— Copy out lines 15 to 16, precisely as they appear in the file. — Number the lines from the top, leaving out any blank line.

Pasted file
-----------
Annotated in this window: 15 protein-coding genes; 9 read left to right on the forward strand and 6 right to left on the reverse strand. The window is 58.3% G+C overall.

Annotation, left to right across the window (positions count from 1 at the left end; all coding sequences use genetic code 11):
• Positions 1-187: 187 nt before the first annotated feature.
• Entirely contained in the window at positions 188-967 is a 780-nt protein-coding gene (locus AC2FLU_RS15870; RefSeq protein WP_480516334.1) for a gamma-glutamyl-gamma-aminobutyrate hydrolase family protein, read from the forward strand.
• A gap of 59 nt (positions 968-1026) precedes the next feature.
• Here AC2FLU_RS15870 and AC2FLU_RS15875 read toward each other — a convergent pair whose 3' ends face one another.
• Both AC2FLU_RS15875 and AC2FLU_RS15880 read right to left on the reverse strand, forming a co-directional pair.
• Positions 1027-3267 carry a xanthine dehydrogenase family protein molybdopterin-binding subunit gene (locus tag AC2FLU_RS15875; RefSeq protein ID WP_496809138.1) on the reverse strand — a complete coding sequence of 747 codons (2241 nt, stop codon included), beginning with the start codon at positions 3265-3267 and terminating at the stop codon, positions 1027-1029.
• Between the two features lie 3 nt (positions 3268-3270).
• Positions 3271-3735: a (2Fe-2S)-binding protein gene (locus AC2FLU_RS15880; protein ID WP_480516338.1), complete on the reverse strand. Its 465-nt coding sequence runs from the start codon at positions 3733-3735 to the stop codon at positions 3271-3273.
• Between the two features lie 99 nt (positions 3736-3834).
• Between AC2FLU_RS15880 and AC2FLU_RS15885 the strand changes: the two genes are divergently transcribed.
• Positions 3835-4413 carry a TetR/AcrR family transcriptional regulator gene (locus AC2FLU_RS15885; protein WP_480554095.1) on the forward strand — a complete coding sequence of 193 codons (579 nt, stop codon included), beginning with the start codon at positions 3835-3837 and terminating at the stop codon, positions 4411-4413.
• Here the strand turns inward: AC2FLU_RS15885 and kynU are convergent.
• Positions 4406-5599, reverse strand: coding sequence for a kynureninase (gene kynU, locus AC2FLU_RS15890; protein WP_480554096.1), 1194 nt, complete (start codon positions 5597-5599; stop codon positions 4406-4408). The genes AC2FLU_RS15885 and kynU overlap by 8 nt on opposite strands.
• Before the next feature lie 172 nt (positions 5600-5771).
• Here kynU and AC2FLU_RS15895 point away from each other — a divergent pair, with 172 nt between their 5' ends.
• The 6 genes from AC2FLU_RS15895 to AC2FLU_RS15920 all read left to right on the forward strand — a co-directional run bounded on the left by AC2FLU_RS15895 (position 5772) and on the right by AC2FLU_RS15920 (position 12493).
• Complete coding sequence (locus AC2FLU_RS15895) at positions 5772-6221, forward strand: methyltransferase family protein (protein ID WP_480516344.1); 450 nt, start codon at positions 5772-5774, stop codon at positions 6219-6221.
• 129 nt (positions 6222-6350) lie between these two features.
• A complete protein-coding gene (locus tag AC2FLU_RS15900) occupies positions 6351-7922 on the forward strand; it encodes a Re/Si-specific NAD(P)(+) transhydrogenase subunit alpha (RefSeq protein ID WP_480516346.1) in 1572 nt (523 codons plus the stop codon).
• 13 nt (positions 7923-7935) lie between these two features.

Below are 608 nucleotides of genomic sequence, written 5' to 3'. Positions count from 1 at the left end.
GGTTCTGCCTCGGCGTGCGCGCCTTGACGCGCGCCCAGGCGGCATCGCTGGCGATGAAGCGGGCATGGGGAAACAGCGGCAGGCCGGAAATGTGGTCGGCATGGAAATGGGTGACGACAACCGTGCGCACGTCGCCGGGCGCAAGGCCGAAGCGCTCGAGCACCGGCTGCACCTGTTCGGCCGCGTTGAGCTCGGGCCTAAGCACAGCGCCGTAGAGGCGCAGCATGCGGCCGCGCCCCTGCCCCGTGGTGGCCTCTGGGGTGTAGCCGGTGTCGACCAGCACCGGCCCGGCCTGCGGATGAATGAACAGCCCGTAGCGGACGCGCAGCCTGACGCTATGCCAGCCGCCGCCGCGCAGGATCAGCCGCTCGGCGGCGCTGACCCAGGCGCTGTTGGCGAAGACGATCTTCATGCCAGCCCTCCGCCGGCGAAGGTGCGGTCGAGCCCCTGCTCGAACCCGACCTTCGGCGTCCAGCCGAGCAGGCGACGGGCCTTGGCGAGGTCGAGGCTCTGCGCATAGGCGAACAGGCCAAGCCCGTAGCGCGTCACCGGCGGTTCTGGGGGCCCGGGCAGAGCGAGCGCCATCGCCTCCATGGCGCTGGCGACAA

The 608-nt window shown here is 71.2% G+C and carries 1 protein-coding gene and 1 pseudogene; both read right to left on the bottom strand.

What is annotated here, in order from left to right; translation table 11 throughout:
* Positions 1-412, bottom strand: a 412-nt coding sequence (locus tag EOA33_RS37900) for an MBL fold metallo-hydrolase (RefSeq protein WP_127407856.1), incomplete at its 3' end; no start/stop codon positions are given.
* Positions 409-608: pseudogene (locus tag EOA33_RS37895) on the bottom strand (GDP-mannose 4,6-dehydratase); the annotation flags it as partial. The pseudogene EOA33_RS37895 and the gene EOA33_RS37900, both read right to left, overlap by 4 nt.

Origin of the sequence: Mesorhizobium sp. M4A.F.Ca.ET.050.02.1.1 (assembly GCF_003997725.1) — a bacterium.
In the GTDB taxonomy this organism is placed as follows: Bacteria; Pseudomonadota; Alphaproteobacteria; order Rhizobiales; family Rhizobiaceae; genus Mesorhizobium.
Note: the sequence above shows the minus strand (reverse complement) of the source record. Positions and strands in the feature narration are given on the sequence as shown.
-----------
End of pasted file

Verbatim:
• Positions 4406-5599, reverse strand: coding sequence for a kynureninase (gene kynU, locus AC2FLU_RS15890; protein WP_480554096.1), 1194 nt, complete (start codon positions 5597-5599; stop codon positions 4406-4408). The genes AC2FLU_RS15885 and kynU overlap by 8 nt on opposite strands.
• Before the next feature lie 172 nt (positions 5600-5771).